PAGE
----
How often is the most efficient solution to a business problem also the most cost effective, for both customers and service providers? The answer is, unfortunately, less often than is desirable. When it comes to the storage and distribution for several Performance Based Logistics contracts, however, DLA Distribution has discovered an outcome that is efficient, effective and best value for vendors, customers and the Agency alike.
PBLs are inherently efficient, in and of themselves. By focusing on outcomes, rather than individual transactions, they can motivate manufacturers to produce premium quality products, saving customers money through reductions in rework, which also results in less parts and labor expense for the vendor.
The Department of Defense has been testing out PBL contracts for a few years, with the military services utilizing the contracts to set performance metrics on unit equipment. After discovering the inefficiencies in maintaining multiple service contracts for similar items, DLA has also begun combining item support contracts on weapons system parts into single performance-based agreements, with an end result of lower costs and increased capabilities for the Nation’s warfighters.
Now, DLA Distribution is taking the concept one step further, expanding DLA’s weapons system acquisition strategy to include organic storage and distribution on major end items and repair parts for collocated industrial maintenance activities.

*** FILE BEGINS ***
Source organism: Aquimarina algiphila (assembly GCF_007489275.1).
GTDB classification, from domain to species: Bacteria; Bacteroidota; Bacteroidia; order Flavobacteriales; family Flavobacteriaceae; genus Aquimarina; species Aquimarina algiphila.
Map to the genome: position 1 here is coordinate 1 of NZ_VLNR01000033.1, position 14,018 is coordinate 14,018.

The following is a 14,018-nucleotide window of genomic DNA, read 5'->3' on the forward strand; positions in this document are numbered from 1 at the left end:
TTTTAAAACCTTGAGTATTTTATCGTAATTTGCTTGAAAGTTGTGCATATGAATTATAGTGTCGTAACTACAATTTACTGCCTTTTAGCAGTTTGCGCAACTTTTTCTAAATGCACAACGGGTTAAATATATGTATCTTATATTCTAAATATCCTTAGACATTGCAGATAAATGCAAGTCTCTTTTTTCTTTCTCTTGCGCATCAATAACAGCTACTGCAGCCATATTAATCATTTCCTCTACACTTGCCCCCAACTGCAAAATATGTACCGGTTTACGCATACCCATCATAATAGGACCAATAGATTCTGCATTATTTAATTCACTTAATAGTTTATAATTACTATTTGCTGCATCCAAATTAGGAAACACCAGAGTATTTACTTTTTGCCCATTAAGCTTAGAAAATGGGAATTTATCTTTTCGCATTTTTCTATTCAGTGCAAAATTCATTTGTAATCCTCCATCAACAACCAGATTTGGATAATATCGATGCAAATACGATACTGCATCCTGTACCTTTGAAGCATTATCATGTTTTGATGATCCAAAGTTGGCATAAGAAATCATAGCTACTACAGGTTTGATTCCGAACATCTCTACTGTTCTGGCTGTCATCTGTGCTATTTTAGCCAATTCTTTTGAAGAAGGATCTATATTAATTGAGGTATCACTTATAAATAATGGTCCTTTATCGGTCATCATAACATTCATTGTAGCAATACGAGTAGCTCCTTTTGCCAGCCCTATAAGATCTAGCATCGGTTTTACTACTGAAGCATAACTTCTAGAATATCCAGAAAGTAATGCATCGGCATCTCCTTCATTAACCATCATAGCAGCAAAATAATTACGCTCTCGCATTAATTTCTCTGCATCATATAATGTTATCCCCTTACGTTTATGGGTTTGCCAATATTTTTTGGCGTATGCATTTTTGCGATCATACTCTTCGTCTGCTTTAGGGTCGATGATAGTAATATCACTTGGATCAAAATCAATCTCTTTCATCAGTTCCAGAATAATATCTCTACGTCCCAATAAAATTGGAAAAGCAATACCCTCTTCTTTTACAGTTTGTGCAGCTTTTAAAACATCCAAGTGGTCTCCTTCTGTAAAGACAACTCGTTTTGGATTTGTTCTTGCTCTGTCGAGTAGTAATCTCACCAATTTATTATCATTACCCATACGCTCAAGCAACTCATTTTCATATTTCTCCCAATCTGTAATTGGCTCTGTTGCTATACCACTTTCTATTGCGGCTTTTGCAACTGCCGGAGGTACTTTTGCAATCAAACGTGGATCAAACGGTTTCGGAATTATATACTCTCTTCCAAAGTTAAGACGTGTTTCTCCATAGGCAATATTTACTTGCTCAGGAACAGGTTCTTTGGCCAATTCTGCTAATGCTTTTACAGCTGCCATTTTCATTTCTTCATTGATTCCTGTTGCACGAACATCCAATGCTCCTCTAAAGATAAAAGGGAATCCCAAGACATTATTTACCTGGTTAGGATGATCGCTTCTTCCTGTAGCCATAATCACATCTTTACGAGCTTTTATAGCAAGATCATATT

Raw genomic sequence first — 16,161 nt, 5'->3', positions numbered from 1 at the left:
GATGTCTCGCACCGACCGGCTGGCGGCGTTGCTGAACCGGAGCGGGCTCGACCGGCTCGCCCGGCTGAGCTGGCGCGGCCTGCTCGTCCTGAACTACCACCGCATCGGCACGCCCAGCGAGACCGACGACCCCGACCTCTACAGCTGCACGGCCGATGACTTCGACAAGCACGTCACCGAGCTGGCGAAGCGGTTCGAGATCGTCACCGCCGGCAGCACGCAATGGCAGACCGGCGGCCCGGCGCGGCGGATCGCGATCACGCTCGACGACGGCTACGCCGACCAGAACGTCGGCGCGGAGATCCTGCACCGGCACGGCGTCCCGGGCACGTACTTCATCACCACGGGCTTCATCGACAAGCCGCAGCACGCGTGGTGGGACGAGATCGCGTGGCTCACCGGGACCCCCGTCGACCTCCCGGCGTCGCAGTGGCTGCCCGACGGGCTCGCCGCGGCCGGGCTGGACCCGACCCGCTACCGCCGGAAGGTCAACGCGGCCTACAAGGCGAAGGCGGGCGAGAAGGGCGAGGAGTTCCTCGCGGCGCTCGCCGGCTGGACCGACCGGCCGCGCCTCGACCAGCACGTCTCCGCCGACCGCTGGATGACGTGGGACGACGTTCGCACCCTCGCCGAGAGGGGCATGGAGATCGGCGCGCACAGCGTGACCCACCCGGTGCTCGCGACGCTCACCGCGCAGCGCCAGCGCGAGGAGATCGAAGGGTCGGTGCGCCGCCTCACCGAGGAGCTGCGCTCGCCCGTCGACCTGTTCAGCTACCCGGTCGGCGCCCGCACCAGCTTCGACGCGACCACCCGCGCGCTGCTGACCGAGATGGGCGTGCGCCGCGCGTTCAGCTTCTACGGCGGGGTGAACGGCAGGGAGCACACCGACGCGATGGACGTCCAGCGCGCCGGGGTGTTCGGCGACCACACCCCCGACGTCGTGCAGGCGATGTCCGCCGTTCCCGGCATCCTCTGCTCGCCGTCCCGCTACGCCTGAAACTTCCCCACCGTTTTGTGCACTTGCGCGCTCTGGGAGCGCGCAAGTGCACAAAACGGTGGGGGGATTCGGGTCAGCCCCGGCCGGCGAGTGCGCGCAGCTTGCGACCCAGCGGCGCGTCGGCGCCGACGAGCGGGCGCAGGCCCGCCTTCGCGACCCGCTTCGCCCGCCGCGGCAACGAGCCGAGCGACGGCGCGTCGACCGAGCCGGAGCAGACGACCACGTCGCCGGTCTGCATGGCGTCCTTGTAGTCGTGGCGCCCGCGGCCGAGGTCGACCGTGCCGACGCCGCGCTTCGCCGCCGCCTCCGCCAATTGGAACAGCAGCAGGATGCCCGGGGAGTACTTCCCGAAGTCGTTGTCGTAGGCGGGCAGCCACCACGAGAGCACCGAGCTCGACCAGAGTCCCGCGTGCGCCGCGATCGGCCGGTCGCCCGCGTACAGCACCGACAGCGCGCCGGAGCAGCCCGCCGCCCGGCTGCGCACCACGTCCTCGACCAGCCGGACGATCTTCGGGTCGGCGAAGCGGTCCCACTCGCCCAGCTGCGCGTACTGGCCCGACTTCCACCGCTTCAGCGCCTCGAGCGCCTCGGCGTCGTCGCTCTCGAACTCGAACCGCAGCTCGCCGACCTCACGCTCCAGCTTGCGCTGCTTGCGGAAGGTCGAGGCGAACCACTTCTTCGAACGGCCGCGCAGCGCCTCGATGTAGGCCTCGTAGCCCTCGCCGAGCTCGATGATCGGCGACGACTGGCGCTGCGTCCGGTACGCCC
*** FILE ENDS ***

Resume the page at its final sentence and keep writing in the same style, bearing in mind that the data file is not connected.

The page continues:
“It was a natural evolution for DLA to expand on the success of PBLs by leveraging existing storage, distribution, and transportation capabilities to drive best value to DoD,” said Joe Faris, director of DLA Distribution’s Business Development Office.
Benefits to all stakeholders
Early PBL models fragmented storage and distribution for industrial customers. Contracts were established mandating items be housed by the manufacturer until requested, and typically a warehouse was contracted from a third-party logistics provider, with that cost passed on to the military service customer.
According to Faris, incorporating DLA Distribution’s infrastructure into PBLs ultimately reduces total weapons system program costs by reducing duplicate storage and distribution costs. By eliminating a PBL’s use of 3PLs and tapping into DLA’s existing storage and distribution network, DoD, and, ultimately, the final customer, avoids paying for a redundant warehousing capability.
Additionally, there are other efficiencies to be gleaned from DLA housing these items, says Faris, such as shortened delivery times. Rather than moving the items from an off-base 3PL warehouse to the maintenance activity, it can simply travel between the on-base, organic distribution center to the maintenance activity or vice versa. It also streamlines maintenance contacts, allowing maintenance activities to deal strictly with DLA, rather than a vendor and/or 3PL.
“The goal is to establish a single storage and distribution belly button for customers,” said Faris.